From Bangkok, Thailand to Margaret Pollard Middle School, Francis Salmazan has seen a lot as an international teacher.
He is entering his fifth year as an 8th grade science teacher at Pollard and he says teaching there has been almost like a dream come true.
“Before I left college, I knew working in the United States was something I had always wanted to do,” he said.
Salmazan grew up in Tarlac, Philippines, before spending 10 years as a teacher in Bangkok. He says he enjoys seeing the world through the eyes of young people, exploring culture and teaching students about his own home.
At Chatham County Schools, Salmazan is one of 53 international teachers. This is a number that is only growing year after year. In fact, North Carolina leads the nation in international teachers and the number has quadrupled over the past decade. The international teacher boom may be a solution to the labor shortages that have plagued the county and the state.
According to an analysis by WRAL-TV, North Carolina allocated $121.4 million in this year’s budget to pay international teachers, six times what it did a decade ago. This funding is why international teachers now make up more than 2% of the total number of teachers in the state and 8.5% in CCS.
Salmazan is able to teach at CCS on a J-1 visa, which allows for visitor exchange programs between countries. The visa lasts for three years but is often extended for another two years if teachers meet performance targets.
At the end of this school year, Salmazan will have to return to the Philippines because his visa will expire.
He eventually found Pollard through a North Carolina-based international teacher company called Educational Partners International (EPI). The company helps teachers complete visa formalities, find housing and other basic needs at their new schools, and identify jobs for which they are qualified.
The EPI is one of many programs used by the CCS. Others include Chapel Hill-based Participate Learning, which is how Siler City Elementary 2nd grade teacher Sandra Rincon ended up at CCS.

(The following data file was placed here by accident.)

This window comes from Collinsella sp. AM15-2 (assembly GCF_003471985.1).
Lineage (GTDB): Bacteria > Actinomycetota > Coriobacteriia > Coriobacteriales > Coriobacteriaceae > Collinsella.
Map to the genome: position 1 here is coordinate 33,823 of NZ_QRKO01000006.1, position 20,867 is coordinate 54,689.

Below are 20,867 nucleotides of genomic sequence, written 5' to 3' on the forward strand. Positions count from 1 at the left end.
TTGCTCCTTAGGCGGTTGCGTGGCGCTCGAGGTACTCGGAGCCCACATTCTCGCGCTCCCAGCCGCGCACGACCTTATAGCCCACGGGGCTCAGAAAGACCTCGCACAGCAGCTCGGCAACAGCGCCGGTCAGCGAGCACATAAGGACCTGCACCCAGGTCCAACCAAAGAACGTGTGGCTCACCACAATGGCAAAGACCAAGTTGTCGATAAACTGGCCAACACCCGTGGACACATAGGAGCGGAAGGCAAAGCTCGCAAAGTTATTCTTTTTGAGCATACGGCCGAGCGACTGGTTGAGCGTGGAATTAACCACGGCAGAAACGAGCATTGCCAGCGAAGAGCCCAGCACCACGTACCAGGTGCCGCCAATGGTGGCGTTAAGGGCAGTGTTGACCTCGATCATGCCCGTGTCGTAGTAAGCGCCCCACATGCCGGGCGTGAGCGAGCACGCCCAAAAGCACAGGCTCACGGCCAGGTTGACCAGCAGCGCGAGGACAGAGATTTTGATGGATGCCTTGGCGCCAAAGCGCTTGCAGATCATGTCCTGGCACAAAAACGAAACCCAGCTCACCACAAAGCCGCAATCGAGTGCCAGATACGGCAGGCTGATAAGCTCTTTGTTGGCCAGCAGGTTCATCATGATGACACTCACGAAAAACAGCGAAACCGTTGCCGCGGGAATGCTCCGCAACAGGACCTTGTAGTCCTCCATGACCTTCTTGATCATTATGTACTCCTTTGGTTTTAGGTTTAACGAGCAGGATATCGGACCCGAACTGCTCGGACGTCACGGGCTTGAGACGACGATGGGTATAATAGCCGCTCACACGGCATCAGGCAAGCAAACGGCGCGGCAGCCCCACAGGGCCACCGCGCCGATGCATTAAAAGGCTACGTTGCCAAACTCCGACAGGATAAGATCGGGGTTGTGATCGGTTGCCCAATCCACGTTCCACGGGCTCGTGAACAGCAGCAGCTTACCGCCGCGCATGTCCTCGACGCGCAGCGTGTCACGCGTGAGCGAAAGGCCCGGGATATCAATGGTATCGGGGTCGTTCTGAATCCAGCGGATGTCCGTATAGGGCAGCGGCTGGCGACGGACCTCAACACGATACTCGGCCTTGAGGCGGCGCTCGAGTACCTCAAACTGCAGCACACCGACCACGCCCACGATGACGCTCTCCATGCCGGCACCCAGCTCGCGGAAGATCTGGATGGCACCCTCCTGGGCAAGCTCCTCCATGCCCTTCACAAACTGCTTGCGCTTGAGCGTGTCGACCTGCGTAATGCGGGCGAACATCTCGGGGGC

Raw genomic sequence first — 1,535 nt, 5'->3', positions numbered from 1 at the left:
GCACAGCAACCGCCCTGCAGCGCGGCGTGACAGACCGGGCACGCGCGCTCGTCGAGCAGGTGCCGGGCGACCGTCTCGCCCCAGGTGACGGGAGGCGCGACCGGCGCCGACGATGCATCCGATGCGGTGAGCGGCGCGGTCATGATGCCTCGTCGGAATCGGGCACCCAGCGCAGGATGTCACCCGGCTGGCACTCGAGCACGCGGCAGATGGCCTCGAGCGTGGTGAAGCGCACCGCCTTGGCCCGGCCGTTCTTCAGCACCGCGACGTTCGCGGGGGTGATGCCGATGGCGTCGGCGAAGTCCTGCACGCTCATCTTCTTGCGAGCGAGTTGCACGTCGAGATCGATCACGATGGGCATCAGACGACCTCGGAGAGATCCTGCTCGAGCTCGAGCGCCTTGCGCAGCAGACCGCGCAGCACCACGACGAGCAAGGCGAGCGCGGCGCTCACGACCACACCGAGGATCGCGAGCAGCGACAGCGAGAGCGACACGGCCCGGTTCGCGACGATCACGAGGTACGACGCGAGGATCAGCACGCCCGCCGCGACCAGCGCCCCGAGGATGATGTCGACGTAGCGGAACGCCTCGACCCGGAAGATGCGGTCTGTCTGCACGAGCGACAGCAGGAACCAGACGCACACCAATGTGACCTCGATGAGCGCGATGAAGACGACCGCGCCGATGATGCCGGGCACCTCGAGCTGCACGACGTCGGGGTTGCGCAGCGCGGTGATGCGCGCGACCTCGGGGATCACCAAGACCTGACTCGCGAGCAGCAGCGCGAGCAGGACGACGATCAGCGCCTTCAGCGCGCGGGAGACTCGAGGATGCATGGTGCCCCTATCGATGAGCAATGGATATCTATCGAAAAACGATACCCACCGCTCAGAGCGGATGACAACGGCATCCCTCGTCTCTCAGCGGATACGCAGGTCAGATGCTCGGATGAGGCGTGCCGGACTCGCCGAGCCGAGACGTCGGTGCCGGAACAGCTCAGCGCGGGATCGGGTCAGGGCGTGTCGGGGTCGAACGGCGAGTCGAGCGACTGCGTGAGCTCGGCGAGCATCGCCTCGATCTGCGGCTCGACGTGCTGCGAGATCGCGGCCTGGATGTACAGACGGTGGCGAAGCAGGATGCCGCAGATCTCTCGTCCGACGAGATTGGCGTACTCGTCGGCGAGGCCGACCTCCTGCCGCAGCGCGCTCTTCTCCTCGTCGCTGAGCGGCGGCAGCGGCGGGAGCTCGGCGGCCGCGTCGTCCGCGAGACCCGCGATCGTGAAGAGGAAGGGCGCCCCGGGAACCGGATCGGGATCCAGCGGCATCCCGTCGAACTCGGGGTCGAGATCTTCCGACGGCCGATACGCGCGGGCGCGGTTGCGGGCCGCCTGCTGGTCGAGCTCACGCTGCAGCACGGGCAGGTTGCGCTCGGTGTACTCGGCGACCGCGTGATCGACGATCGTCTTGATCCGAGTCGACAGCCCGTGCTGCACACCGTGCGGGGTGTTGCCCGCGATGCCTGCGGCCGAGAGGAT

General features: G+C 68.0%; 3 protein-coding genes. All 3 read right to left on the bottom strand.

“We came here to teach students, but it’s more rewarding than I could have imagined,” Rincon said.
Rincon is from Colombia and teaches in a bilingual school, which means half of the teaching is in Spanish. She said bringing her culture into the classroom has helped students grow.
“I have a student who entered 2nd grade without knowing Spanish, even though his family is Hispanic,” she said. “At the end of the year, her mother called me and said she was finally able to talk to her grandmother – it’s more important than any lesson I could teach, because it will last forever.”
Rincon said, especially at her school, which has a large Hispanic population, she can be an asset because she connects students to their cultural roots in Latin America. She said international teachers have the freedom to incorporate their home cultures into lesson plans through dances, presentations and vacations.
“We offer a unique mindset,” Rincon said. “We can teach the culture as part of the curriculum or teach the curriculum as part of the culture.”
This kind of impact and cultural awareness is something that CCS sees as a major benefit for its students and is why the district continues to bring in international teachers. JoAnna Massoth is an international teacher coach with CCS. She has seen firsthand the benefits of increasing the number of international teachers in the district.
“I started doing this work in 2018 and had 10 bilingual teachers,” Massoth said. “Last year I had 46 international and bilingual teachers and there are even more in the county.”
Massoth helps supplement the role of corporations by assisting with housing and helping international teachers acclimate to CCS-specific cultural challenges.
Although the growth in the number of international teachers has been successful overall, it is not without challenges. These challenges have been exacerbated by COVID-19 and the county’s rapid growth. Both Massoth and the teachers said helping teachers find accommodation and transportation has become much more difficult this year due to rising costs in both markets.
“Last year it was a nightmare to find a car or make the necessary appointments that we needed,” Rincon said. “It hasn’t been easy for us.”
Massoth said these challenges are likely short-term and caused by the immediate fallout from COVID-19. Overall, she thinks the district will be able to continue to grow its international teacher program, and the state is supporting them in this endeavor.
CCS recently announced that it is adding three more international teachers from Colombia ahead of the new school year to help with Jordan-Matthews High School. The district is able to support international teachers through Massoth and an additional coach, which most districts do not have.
North Carolina had the most new J-1 visas last year, with 830 new teacher visas. Each year, North Carolina receives approximately one in five to six of the new visas granted.
With fewer graduating from North Carolina college education programs, the state is looking for international teachers to meet the need. According to federal data, 4,228 students completed an education program in North Carolina in 2020, down 36% from 2012.
“As an international teacher, you are already different from others,” Massoth said. “We want to support the creation of a community here so they can thrive. When we do this, we really help the district, these teachers and especially the students to be better prepared to be global citizens. »
Journalist Ben Rappaport can be reached at email@example.com or on Twitter @b_rappaport.